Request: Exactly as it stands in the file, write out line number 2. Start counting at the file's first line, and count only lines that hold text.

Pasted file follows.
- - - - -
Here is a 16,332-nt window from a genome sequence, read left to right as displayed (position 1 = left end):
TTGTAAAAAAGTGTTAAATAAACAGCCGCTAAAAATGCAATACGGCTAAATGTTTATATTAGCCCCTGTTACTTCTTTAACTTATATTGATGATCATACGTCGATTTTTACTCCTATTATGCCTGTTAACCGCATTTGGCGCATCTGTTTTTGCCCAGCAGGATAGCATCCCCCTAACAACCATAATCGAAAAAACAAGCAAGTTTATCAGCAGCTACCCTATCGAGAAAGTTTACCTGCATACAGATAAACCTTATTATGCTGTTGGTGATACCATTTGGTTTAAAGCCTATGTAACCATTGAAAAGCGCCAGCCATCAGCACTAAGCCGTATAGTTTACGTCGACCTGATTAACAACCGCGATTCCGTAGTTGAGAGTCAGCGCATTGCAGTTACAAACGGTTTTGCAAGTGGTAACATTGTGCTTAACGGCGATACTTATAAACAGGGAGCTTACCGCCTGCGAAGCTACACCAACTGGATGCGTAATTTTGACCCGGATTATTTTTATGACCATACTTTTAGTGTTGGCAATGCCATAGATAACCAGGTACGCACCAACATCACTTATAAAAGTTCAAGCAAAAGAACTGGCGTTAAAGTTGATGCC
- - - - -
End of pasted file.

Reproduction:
TTGTAAAAAAGTGTTAAATAAACAGCCGCTAAAAATGCAATACGGCTAAATGTTTATATTAGCCCCTGTTACTTCTTTAACTTATATTGATGATCATACGTCGATTTTTACTCCTATTATGCCTGTTAACCGCATTTGGCGCATCTGTTTTTGCCCAGCAGGATAGCATCCCCCTAACAACCATAATCGAAAAAACAAGCAAGTTTATCAGCAGCTACCCTATCGAGAAAGTTTACCTGCATACAGATAAACCTTATTATGCTGTTGGTGATACCATTTGGTTTAAAGCCTATGTAACCATTGAAAAGCGCCAGCCATCAGCACTAAGCCGTATAGTTTACGTCGACCTGATTAACAACCGCGATTCCGTAGTTGAGAGTCAGCGCATTGCAGTTACAAACGGTTTTGCAAGTGGTAACATTGTGCTTAACGGCGATACTTATAAACAGGGAGCTTACCGCCTGCGAAGCTACACCAACTGGATGCGTAATTTTGACCCGGATTATTTTTATGACCATACTTTTAGTGTTGGCAATGCCATAGATAACCAGGTACGCACCAACATCACTTATAAAAGTTCAAGCAAAAGAACTGGCGTTAAAGTTGATGCC